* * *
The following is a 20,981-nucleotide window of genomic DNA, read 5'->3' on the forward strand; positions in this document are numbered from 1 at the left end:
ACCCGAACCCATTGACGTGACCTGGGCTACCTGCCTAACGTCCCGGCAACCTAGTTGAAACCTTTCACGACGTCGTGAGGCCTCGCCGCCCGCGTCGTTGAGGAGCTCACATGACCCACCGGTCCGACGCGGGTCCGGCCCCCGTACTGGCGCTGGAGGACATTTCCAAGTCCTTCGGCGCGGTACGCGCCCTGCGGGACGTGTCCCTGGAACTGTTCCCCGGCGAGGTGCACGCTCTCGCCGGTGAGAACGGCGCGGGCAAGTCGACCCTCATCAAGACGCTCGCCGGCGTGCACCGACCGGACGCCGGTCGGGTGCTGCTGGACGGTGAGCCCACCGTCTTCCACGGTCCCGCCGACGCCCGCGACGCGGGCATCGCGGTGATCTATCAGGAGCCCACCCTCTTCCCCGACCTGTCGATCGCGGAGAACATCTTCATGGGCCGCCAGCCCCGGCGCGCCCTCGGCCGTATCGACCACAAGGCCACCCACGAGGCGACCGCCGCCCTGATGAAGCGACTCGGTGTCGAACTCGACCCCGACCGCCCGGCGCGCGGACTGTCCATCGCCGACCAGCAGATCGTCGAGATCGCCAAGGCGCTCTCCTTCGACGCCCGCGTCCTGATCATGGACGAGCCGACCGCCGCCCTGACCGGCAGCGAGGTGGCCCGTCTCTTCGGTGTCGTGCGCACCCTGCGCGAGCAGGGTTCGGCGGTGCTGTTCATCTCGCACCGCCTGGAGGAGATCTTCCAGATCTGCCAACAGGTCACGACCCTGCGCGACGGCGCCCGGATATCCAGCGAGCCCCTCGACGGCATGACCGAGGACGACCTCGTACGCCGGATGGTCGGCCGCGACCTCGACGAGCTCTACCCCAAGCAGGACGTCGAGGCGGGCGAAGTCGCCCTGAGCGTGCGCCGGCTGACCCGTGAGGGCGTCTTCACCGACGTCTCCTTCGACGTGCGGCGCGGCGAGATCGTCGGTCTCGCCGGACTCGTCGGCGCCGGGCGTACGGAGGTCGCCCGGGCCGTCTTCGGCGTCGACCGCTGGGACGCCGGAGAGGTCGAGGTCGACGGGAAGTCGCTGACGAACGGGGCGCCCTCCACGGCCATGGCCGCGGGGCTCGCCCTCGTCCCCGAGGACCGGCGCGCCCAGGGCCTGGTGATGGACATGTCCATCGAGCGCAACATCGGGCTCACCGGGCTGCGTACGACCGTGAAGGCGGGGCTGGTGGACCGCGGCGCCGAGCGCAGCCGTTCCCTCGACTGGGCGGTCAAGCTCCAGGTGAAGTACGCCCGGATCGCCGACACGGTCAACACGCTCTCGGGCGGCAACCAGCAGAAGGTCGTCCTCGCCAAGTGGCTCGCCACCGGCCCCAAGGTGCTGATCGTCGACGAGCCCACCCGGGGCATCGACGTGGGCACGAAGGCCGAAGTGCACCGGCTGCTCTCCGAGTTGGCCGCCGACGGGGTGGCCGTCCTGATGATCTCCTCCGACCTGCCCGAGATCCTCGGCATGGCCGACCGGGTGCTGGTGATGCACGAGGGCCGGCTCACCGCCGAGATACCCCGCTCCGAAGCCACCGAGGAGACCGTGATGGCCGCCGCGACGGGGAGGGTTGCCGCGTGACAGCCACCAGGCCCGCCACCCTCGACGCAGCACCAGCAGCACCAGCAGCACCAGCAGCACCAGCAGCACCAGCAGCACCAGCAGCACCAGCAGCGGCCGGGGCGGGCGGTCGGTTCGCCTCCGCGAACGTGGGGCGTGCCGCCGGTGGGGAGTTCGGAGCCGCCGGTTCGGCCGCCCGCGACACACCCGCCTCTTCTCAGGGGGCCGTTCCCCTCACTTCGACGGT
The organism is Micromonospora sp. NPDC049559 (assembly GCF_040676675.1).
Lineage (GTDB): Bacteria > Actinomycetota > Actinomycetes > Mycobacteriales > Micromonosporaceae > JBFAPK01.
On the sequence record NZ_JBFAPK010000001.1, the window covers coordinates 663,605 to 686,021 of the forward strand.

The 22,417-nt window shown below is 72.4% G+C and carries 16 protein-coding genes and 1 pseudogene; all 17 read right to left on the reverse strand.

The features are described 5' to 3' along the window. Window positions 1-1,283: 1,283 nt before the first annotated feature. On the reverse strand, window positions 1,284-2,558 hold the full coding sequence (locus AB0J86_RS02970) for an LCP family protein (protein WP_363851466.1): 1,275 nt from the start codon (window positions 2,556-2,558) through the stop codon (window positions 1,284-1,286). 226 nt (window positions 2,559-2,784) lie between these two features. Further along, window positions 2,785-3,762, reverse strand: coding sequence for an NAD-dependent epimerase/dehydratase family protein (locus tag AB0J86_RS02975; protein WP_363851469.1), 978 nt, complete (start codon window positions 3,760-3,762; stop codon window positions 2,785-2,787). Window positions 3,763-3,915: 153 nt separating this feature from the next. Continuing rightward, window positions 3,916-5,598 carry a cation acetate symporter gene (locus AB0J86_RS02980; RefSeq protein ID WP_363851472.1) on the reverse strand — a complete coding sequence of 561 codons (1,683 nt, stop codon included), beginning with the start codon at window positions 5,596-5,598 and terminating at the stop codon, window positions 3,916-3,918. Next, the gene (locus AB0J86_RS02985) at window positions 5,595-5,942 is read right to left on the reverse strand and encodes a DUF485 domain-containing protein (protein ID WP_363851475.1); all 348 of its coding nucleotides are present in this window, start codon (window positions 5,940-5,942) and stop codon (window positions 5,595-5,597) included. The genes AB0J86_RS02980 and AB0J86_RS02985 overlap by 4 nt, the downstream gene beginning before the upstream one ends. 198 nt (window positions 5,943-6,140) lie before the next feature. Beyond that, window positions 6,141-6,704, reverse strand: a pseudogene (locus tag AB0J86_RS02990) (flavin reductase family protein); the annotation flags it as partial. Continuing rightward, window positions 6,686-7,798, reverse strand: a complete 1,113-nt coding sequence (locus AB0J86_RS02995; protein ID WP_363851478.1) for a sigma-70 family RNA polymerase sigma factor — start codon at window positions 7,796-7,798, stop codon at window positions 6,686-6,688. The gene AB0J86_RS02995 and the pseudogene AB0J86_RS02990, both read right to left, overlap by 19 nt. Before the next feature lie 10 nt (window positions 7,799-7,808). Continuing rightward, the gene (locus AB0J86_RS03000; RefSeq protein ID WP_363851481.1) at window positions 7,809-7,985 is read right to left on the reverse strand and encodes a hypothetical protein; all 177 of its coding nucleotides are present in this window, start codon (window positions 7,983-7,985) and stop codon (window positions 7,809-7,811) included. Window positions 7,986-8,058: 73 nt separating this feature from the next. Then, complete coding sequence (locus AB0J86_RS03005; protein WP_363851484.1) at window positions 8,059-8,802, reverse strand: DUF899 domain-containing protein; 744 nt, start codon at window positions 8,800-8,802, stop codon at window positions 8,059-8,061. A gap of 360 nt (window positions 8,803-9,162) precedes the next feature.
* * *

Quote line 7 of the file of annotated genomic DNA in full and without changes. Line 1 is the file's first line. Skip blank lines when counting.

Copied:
The features are described 5' to 3' along the window. Window positions 1-1,283: 1,283 nt before the first annotated feature. On the reverse strand, window positions 1,284-2,558 hold the full coding sequence (locus AB0J86_RS02970) for an LCP family protein (protein WP_363851466.1): 1,275 nt from the start codon (window positions 2,556-2,558) through the stop codon (window positions 1,284-1,286). 226 nt (window positions 2,559-2,784) lie between these two features. Further along, window positions 2,785-3,762, reverse strand: coding sequence for an NAD-dependent epimerase/dehydratase family protein (locus tag AB0J86_RS02975; protein WP_363851469.1), 978 nt, complete (start codon window positions 3,760-3,762; stop codon window positions 2,785-2,787). Window positions 3,763-3,915: 153 nt separating this feature from the next. Continuing rightward, window positions 3,916-5,598 carry a cation acetate symporter gene (locus AB0J86_RS02980; RefSeq protein ID WP_363851472.1) on the reverse strand — a complete coding sequence of 561 codons (1,683 nt, stop codon included), beginning with the start codon at window positions 5,596-5,598 and terminating at the stop codon, window positions 3,916-3,918. Next, the gene (locus AB0J86_RS02985) at window positions 5,595-5,942 is read right to left on the reverse strand and encodes a DUF485 domain-containing protein (protein ID WP_363851475.1); all 348 of its coding nucleotides are present in this window, start codon (window positions 5,940-5,942) and stop codon (window positions 5,595-5,597) included. The genes AB0J86_RS02980 and AB0J86_RS02985 overlap by 4 nt, the downstream gene beginning before the upstream one ends. 198 nt (window positions 5,943-6,140) lie before the next feature. Beyond that, window positions 6,141-6,704, reverse strand: a pseudogene (locus tag AB0J86_RS02990) (flavin reductase family protein); the annotation flags it as partial. Continuing rightward, window positions 6,686-7,798, reverse strand: a complete 1,113-nt coding sequence (locus AB0J86_RS02995; protein ID WP_363851478.1) for a sigma-70 family RNA polymerase sigma factor — start codon at window positions 7,796-7,798, stop codon at window positions 6,686-6,688. The gene AB0J86_RS02995 and the pseudogene AB0J86_RS02990, both read right to left, overlap by 19 nt. Before the next feature lie 10 nt (window positions 7,799-7,808). Continuing rightward, the gene (locus AB0J86_RS03000; RefSeq protein ID WP_363851481.1) at window positions 7,809-7,985 is read right to left on the reverse strand and encodes a hypothetical protein; all 177 of its coding nucleotides are present in this window, start codon (window positions 7,983-7,985) and stop codon (window positions 7,809-7,811) included. Window positions 7,986-8,058: 73 nt separating this feature from the next. Then, complete coding sequence (locus AB0J86_RS03005; protein WP_363851484.1) at window positions 8,059-8,802, reverse strand: DUF899 domain-containing protein; 744 nt, start codon at window positions 8,800-8,802, stop codon at window positions 8,059-8,061. A gap of 360 nt (window positions 8,803-9,162) precedes the next feature.